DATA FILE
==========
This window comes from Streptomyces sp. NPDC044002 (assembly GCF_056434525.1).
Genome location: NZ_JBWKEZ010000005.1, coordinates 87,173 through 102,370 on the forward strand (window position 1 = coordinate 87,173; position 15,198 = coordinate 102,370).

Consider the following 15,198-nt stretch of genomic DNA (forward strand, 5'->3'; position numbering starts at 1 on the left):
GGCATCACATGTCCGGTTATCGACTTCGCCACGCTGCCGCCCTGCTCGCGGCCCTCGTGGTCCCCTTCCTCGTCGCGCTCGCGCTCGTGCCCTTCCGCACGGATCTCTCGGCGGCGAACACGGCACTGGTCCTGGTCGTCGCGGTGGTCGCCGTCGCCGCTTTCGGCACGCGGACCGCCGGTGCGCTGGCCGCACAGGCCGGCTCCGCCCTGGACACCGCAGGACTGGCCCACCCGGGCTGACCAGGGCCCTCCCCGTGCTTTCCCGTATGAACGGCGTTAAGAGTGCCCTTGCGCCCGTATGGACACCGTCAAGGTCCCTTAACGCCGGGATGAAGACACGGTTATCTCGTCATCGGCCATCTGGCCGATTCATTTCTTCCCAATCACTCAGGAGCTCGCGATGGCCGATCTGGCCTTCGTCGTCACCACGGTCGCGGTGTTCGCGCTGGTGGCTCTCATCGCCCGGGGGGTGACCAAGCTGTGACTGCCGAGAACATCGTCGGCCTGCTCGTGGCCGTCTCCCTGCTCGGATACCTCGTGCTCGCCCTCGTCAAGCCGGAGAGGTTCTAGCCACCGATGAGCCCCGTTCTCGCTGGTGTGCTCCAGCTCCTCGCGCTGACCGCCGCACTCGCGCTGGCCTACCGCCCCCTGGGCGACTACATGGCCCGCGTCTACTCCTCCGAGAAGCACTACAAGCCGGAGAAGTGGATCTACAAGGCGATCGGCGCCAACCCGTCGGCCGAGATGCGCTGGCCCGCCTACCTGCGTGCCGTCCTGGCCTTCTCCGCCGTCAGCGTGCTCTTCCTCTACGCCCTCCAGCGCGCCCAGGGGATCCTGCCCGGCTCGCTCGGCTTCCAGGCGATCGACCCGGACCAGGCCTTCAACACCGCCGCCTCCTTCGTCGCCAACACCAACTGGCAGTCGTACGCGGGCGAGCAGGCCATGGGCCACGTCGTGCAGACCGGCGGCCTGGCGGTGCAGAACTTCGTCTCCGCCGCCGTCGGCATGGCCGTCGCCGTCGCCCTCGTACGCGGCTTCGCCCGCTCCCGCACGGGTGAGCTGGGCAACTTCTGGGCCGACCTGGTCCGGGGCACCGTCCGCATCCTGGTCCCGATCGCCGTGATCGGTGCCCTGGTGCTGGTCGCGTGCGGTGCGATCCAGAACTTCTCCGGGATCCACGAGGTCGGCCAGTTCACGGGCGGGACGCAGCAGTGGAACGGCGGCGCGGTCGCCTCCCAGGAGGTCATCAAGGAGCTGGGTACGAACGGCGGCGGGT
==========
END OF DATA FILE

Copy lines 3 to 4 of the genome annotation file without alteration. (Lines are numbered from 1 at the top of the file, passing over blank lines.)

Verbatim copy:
Consider the following 15,198-nt stretch of genomic DNA (forward strand, 5'->3'; position numbering starts at 1 on the left):
GGCATCACATGTCCGGTTATCGACTTCGCCACGCTGCCGCCCTGCTCGCGGCCCTCGTGGTCCCCTTCCTCGTCGCGCTCGCGCTCGTGCCCTTCCGCACGGATCTCTCGGCGGCGAACACGGCACTGGTCCTGGTCGTCGCGGTGGTCGCCGTCGCCGCTTTCGGCACGCGGACCGCCGGTGCGCTGGCCGCACAGGCCGGCTCCGCCCTGGACACCGCAGGACTGGCCCACCCGGGCTGACCAGGGCCCTCCCCGTGCTTTCCCGTATGAACGGCGTTAAGAGTGCCCTTGCGCCCGTATGGACACCGTCAAGGTCCCTTAACGCCGGGATGAAGACACGGTTATCTCGTCATCGGCCATCTGGCCGATTCATTTCTTCCCAATCACTCAGGAGCTCGCGATGGCCGATCTGGCCTTCGTCGTCACCACGGTCGCGGTGTTCGCGCTGGTGGCTCTCATCGCCCGGGGGGTGACCAAGCTGTGACTGCCGAGAACATCGTCGGCCTGCTCGTGGCCGTCTCCCTGCTCGGATACCTCGTGCTCGCCCTCGTCAAGCCGGAGAGGTTCTAGCCACCGATGAGCCCCGTTCTCGCTGGTGTGCTCCAGCTCCTCGCGCTGACCGCCGCACTCGCGCTGGCCTACCGCCCCCTGGGCGACTACATGGCCCGCGTCTACTCCTCCGAGAAGCACTACAAGCCGGAGAAGTGGATCTACAAGGCGATCGGCGCCAACCCGTCGGCCGAGATGCGCTGGCCCGCCTACCTGCGTGCCGTCCTGGCCTTCTCCGCCGTCAGCGTGCTCTTCCTCTACGCCCTCCAGCGCGCCCAGGGGATCCTGCCCGGCTCGCTCGGCTTCCAGGCGATCGACCCGGACCAGGCCTTCAACACCGCCGCCTCCTTCGTCGCCAACACCAACTGGCAGTCGTACGCGGGCGAGCAGGCCATGGGCCACGTCGTGCAGACCGGCGGCCTGGCGGTGCAGAACTTCGTCTCCGCCGCCGTCGGCATGGCCGTCGCCGTCGCCCTCGTACGCGGCTTCGCCCGCTCCCGCACGGGTGAGCTGGGCAACTTCTGGGCCGACCTGGTCCGGGGCACCGTCCGCATCCTGGTCCCGATCGCCGTGATCGGTGCCCTGGTGCTGGTCGCGTGCGGTGCGATCCAGAACTTCTCCGGGATCCACGAGGTCGGCCAGTTCACGGGCGGGACGCAGCAGTGGAACGGCGGCGCGGTCGCCTCCCAGGAGGTCATCAAGGAGCTGGGTACGAACGGCGGCGGGT